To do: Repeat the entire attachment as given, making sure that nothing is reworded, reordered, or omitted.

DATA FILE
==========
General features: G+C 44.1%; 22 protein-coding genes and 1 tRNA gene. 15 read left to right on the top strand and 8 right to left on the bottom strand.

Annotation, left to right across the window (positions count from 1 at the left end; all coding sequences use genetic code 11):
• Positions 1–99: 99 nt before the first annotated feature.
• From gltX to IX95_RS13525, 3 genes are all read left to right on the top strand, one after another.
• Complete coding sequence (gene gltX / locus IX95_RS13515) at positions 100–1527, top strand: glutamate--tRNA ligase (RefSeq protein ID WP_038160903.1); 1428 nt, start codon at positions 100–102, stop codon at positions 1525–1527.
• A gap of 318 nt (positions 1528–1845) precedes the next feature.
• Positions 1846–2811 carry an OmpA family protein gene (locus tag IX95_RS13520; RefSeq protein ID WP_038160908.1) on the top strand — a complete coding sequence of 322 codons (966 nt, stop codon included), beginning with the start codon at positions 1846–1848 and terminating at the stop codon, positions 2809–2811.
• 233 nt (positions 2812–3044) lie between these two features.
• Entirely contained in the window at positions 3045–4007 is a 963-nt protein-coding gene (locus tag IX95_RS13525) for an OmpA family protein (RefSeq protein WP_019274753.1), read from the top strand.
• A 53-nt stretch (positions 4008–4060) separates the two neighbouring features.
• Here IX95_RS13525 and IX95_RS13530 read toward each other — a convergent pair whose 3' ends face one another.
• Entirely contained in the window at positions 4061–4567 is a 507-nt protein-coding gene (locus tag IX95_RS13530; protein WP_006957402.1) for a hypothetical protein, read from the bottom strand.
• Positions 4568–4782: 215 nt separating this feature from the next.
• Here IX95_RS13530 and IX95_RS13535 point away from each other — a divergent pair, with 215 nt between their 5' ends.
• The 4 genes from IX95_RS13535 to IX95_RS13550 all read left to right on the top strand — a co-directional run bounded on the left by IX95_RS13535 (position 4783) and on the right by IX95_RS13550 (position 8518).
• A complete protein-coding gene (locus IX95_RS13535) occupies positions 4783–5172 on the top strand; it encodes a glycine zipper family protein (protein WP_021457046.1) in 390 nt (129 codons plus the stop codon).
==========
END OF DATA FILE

General features: G+C 44.1%; 22 protein-coding genes and 1 tRNA gene. 15 read left to right on the top strand and 8 right to left on the bottom strand.

Annotation, left to right across the window (positions count from 1 at the left end; all coding sequences use genetic code 11):
• Positions 1–99: 99 nt before the first annotated feature.
• From gltX to IX95_RS13525, 3 genes are all read left to right on the top strand, one after another.
• Complete coding sequence (gene gltX / locus IX95_RS13515) at positions 100–1527, top strand: glutamate--tRNA ligase (RefSeq protein ID WP_038160903.1); 1428 nt, start codon at positions 100–102, stop codon at positions 1525–1527.
• A gap of 318 nt (positions 1528–1845) precedes the next feature.
• Positions 1846–2811 carry an OmpA family protein gene (locus tag IX95_RS13520; RefSeq protein ID WP_038160908.1) on the top strand — a complete coding sequence of 322 codons (966 nt, stop codon included), beginning with the start codon at positions 1846–1848 and terminating at the stop codon, positions 2809–2811.
• 233 nt (positions 2812–3044) lie between these two features.
• Entirely contained in the window at positions 3045–4007 is a 963-nt protein-coding gene (locus tag IX95_RS13525) for an OmpA family protein (RefSeq protein WP_019274753.1), read from the top strand.
• A 53-nt stretch (positions 4008–4060) separates the two neighbouring features.
• Here IX95_RS13525 and IX95_RS13530 read toward each other — a convergent pair whose 3' ends face one another.
• Entirely contained in the window at positions 4061–4567 is a 507-nt protein-coding gene (locus tag IX95_RS13530; protein WP_006957402.1) for a hypothetical protein, read from the bottom strand.
• Positions 4568–4782: 215 nt separating this feature from the next.
• Here IX95_RS13530 and IX95_RS13535 point away from each other — a divergent pair, with 215 nt between their 5' ends.
• The 4 genes from IX95_RS13535 to IX95_RS13550 all read left to right on the top strand — a co-directional run bounded on the left by IX95_RS13535 (position 4783) and on the right by IX95_RS13550 (position 8518).
• A complete protein-coding gene (locus IX95_RS13535) occupies positions 4783–5172 on the top strand; it encodes a glycine zipper family protein (protein WP_021457046.1) in 390 nt (129 codons plus the stop codon).